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Ten things #5 – Collaboration

This is the fifth of the ‘ten things’ I discussed in my talk at TMClevedon

One of the ways in which technology allows us to do genuinely different things (as opposed to a digital version of the same thing) is in the way that we can collaborate. If you ask my Mum the best piece of technology in the last 20 years and she’ll probably tell you that it’s either the text message or Skype. It let’s her see her Grandchildren (and children for that matter) without having to be in the same physical location. If it’s unblocked in your school, Skype can provide a great way of bringing experts from around the world into your classroom.

Another form of collaboration is the ability for multiple users to be able to edit the same document at the same times, regardless of whether they’re sat next to each other, or on the other side of the world. We’re a Google Apps school, so we’ve got access to both Google Docs and Google Sites that are allowing an ever greater collocation between staff (for example of preparing or sharing schemes of work), between students (now a group slideshow really is, rather than just the Powerpoint that the most contentious one put together) and even between staff and students.

If if you don’t have access to Google stuff, sites like wikispaces allow teachers to create spaces for students to work together to create something themselves under supervision. This, combined with the opportunity to present the work to a genuine audience can lead to great new learning opportunities that simply didn’t exist 10 years ago.

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Ten things #4 – Make videos

The fourth idea I shared at my presentation from TMClevedon was to make videos.  

It has never been easier to make videos and then get them online. I’m going to cover a few quick ideas.

1. Make videos of student work using something like Animoto as a way of showing off what students have produced

2. Create videos from your powerpoint slides. Keynote (for mac and iPad) allow you to easily do this, as does the 2010 version of Powerpoint. I’ve also heard very good things about the ‘Explain Everything’ iPad app. Even if you don’t have these, you can export your slides as jpg images and use something like MovieMaker

3. Create screencasts – these are recordings of your screen, with you providing an audio commentary. If you have a mac running 10.6 or higher you have this built in to Quicktime. If you don’t there are a number of free services that allow you to create short recordings (I’ve used screencastomatic on several occasions and been very happy with it)

4. Publish them either to a youtube or vimeo account. Youtube has more of a community attached to it, while Vimeo is more likely to be accessible by students within school.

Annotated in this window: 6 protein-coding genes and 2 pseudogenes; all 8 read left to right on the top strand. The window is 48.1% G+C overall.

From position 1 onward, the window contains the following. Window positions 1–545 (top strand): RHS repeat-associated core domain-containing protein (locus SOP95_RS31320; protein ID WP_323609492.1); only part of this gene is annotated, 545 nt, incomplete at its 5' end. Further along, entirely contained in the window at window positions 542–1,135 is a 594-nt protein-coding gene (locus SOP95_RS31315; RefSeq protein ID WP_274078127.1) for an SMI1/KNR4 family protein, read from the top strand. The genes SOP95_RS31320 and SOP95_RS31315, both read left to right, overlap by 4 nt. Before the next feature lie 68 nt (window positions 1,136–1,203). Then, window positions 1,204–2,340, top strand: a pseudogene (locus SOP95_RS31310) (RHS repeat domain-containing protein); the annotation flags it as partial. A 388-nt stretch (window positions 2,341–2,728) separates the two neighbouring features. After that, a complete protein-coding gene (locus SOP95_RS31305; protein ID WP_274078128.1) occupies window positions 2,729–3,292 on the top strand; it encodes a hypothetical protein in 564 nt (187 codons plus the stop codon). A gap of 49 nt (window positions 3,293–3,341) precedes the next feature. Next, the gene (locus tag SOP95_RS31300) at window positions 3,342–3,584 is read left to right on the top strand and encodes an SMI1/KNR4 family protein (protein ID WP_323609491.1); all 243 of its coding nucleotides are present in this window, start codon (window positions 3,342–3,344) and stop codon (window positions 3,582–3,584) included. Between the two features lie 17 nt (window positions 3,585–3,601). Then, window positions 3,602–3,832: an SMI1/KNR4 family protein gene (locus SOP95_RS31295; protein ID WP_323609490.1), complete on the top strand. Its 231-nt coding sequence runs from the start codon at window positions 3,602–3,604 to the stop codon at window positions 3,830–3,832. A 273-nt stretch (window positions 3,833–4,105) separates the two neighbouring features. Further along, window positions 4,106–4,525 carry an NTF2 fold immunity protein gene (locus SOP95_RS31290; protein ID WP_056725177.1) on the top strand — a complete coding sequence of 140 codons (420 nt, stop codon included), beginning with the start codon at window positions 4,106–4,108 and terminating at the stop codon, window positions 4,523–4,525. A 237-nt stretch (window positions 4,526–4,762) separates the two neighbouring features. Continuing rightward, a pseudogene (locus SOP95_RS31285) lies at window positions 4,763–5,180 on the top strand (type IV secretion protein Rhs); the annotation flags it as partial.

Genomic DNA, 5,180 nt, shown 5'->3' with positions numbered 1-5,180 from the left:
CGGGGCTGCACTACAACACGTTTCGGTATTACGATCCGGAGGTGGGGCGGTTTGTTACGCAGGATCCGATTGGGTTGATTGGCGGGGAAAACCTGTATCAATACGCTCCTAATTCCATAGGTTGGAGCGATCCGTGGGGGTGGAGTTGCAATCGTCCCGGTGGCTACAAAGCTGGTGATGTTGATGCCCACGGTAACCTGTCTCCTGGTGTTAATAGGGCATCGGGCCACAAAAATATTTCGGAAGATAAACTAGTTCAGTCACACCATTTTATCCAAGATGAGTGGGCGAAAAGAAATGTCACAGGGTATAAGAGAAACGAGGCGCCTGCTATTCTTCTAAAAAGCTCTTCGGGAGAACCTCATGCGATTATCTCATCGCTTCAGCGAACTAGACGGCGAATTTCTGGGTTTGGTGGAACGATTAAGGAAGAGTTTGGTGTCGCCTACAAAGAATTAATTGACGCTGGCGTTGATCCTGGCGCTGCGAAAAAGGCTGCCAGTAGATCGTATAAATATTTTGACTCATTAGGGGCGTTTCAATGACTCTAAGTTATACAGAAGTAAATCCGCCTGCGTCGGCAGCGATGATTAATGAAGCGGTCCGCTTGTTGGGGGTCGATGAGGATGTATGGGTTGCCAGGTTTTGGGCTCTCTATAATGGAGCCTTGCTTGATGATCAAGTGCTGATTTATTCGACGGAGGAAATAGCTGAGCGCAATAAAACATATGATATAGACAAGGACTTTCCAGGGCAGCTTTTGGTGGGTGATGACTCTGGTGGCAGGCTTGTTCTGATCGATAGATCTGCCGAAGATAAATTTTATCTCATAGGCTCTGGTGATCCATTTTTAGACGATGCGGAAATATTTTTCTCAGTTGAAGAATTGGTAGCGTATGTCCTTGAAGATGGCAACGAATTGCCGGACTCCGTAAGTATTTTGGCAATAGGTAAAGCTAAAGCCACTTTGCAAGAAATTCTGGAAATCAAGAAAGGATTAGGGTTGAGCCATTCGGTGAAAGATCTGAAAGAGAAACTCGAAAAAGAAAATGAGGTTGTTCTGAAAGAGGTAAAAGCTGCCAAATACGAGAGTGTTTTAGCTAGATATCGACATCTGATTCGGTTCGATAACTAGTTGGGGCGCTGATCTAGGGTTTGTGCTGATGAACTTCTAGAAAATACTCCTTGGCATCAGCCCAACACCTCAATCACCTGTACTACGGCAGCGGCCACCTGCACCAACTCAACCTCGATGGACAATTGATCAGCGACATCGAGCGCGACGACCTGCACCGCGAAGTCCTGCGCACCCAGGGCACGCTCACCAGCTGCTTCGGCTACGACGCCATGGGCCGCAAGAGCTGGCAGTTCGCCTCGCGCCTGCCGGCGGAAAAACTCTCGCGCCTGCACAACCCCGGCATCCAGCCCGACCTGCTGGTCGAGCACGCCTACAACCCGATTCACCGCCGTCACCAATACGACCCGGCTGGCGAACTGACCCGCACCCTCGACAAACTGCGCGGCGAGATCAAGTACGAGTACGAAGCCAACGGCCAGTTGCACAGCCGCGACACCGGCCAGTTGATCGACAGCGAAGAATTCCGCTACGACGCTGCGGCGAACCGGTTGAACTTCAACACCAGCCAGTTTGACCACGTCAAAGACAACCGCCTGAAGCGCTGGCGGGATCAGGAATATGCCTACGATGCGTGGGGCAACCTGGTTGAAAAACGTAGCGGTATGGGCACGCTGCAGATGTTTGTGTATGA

Why would you bother? Well, for me the real benefit has been from having students being access the guide to a key assessment or important piece of work as many times as they want, and for students who missed the lesson to be able to easily catch up. It’s also reduced the number of break and lunchtimes I’ve had to run through the assignment again!


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ten things… #3 Write blogs

It’s never been easier to start your own blog, with a range of free tools out there. Blogger still seems to be a popular one, as is posterous which has the advantage of allowing you to blog by email. I use WordPress as a blogging platform, which has a few more bells and whistles than some of the others, and can be hosted on your own domain, should you ever decide that’s something you want to do.

It can be very hard to start. Firstly you have to overcome the ‘why would anyone want to read what I have to say’ problem. My response to that is usually – well, start by blogging for you. There’s a real value in the reflective process needed to put a blog post together (even if you wouldn’t know that from some of mine!). Secondly, think about what you would like to read. It might be quick snap shots of activities in your classroom. It might be about resources that you’ve produced. It might be about your reflections of something you’ve done, or something you’ve read about.

Secondly, it can be hard to continue. I never blog as much as I’d like, and I can go for months at a time without publishing anything. This used to cause me much anguish, and I’d end up in the ridiculous situation of waiting until I’d finished some half finished post before posting anything new. I’m much more relaxed about it now. Any blogging is an added bonus. I’ve come to terms with the pile of half finished posts that will always be on my desktop.

Thirdly it can be hard if you get no comments. It can also be hard it you get comments you don’t like! I’ve found much of the conversation goes on on twitter anyway, which can also be a good place to plug new blog posts. Ultimately, even if no one reads or comments, I’ve still gained something by blogging, both in terms of the reflection it forces me to do, and as a record of what I was doing / thinking that I can return to at a later date. Anything else is an added bonus.

So, go on. Pick a platform and start blogging. Let me know in the comments and I’ll pop by and have a read!

BONUS THOUGHT – Blogging can also be an amazingly powerful platform for students to get their work out to a wider audience. Have a look at the 100 word challenge and quadblogging as two great examples of things you can get involved in.

Further reading: